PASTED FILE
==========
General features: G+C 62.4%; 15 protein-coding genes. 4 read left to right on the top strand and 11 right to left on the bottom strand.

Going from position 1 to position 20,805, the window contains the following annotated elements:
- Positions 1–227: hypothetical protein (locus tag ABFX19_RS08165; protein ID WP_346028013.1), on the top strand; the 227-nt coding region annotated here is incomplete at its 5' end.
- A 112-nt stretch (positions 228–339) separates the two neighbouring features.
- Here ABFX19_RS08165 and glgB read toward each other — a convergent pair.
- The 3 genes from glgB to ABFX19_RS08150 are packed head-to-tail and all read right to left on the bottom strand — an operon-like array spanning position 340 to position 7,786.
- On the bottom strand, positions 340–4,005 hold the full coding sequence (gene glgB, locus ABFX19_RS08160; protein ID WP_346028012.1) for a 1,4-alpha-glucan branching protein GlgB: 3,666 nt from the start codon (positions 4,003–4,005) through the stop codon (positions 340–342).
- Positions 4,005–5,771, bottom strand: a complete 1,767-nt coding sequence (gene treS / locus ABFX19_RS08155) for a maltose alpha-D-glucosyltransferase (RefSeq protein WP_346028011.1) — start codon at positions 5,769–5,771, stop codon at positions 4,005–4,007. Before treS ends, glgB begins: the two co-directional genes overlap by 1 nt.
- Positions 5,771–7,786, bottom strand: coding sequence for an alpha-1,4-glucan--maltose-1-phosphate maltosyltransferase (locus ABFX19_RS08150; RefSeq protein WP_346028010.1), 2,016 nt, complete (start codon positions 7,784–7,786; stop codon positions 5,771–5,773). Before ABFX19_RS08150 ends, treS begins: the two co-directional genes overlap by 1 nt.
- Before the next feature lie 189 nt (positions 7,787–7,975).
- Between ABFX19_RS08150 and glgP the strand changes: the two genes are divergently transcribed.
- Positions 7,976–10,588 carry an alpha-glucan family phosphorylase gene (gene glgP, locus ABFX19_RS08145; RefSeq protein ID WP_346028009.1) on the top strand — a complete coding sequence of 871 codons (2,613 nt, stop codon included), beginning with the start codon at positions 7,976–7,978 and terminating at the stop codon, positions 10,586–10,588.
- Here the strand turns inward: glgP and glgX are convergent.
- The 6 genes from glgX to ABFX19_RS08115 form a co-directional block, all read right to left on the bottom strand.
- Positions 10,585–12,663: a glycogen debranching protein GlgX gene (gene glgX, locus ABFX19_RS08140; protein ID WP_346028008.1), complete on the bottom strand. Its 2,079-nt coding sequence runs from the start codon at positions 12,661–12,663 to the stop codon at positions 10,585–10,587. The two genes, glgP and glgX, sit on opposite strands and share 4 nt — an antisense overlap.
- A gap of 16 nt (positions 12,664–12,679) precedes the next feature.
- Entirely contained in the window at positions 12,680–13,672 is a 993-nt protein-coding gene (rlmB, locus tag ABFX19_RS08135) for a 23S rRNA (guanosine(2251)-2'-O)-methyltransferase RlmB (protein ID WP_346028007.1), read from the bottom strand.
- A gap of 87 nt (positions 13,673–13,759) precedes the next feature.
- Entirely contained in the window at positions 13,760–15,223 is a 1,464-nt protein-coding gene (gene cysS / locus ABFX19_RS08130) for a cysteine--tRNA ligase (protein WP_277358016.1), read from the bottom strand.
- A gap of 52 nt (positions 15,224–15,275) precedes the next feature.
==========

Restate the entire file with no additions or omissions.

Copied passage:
General features: G+C 62.4%; 15 protein-coding genes. 4 read left to right on the top strand and 11 right to left on the bottom strand.

Going from position 1 to position 20,805, the window contains the following annotated elements:
- Positions 1–227: hypothetical protein (locus tag ABFX19_RS08165; protein ID WP_346028013.1), on the top strand; the 227-nt coding region annotated here is incomplete at its 5' end.
- A 112-nt stretch (positions 228–339) separates the two neighbouring features.
- Here ABFX19_RS08165 and glgB read toward each other — a convergent pair.
- The 3 genes from glgB to ABFX19_RS08150 are packed head-to-tail and all read right to left on the bottom strand — an operon-like array spanning position 340 to position 7,786.
- On the bottom strand, positions 340–4,005 hold the full coding sequence (gene glgB, locus ABFX19_RS08160; protein ID WP_346028012.1) for a 1,4-alpha-glucan branching protein GlgB: 3,666 nt from the start codon (positions 4,003–4,005) through the stop codon (positions 340–342).
- Positions 4,005–5,771, bottom strand: a complete 1,767-nt coding sequence (gene treS / locus ABFX19_RS08155) for a maltose alpha-D-glucosyltransferase (RefSeq protein WP_346028011.1) — start codon at positions 5,769–5,771, stop codon at positions 4,005–4,007. Before treS ends, glgB begins: the two co-directional genes overlap by 1 nt.
- Positions 5,771–7,786, bottom strand: coding sequence for an alpha-1,4-glucan--maltose-1-phosphate maltosyltransferase (locus ABFX19_RS08150; RefSeq protein WP_346028010.1), 2,016 nt, complete (start codon positions 7,784–7,786; stop codon positions 5,771–5,773). Before ABFX19_RS08150 ends, treS begins: the two co-directional genes overlap by 1 nt.
- Before the next feature lie 189 nt (positions 7,787–7,975).
- Between ABFX19_RS08150 and glgP the strand changes: the two genes are divergently transcribed.
- Positions 7,976–10,588 carry an alpha-glucan family phosphorylase gene (gene glgP, locus ABFX19_RS08145; RefSeq protein ID WP_346028009.1) on the top strand — a complete coding sequence of 871 codons (2,613 nt, stop codon included), beginning with the start codon at positions 7,976–7,978 and terminating at the stop codon, positions 10,586–10,588.
- Here the strand turns inward: glgP and glgX are convergent.
- The 6 genes from glgX to ABFX19_RS08115 form a co-directional block, all read right to left on the bottom strand.
- Positions 10,585–12,663: a glycogen debranching protein GlgX gene (gene glgX, locus ABFX19_RS08140; protein ID WP_346028008.1), complete on the bottom strand. Its 2,079-nt coding sequence runs from the start codon at positions 12,661–12,663 to the stop codon at positions 10,585–10,587. The two genes, glgP and glgX, sit on opposite strands and share 4 nt — an antisense overlap.
- A gap of 16 nt (positions 12,664–12,679) precedes the next feature.
- Entirely contained in the window at positions 12,680–13,672 is a 993-nt protein-coding gene (rlmB, locus tag ABFX19_RS08135) for a 23S rRNA (guanosine(2251)-2'-O)-methyltransferase RlmB (protein ID WP_346028007.1), read from the bottom strand.
- A gap of 87 nt (positions 13,673–13,759) precedes the next feature.
- Entirely contained in the window at positions 13,760–15,223 is a 1,464-nt protein-coding gene (gene cysS / locus ABFX19_RS08130) for a cysteine--tRNA ligase (protein WP_277358016.1), read from the bottom strand.
- A gap of 52 nt (positions 15,224–15,275) precedes the next feature.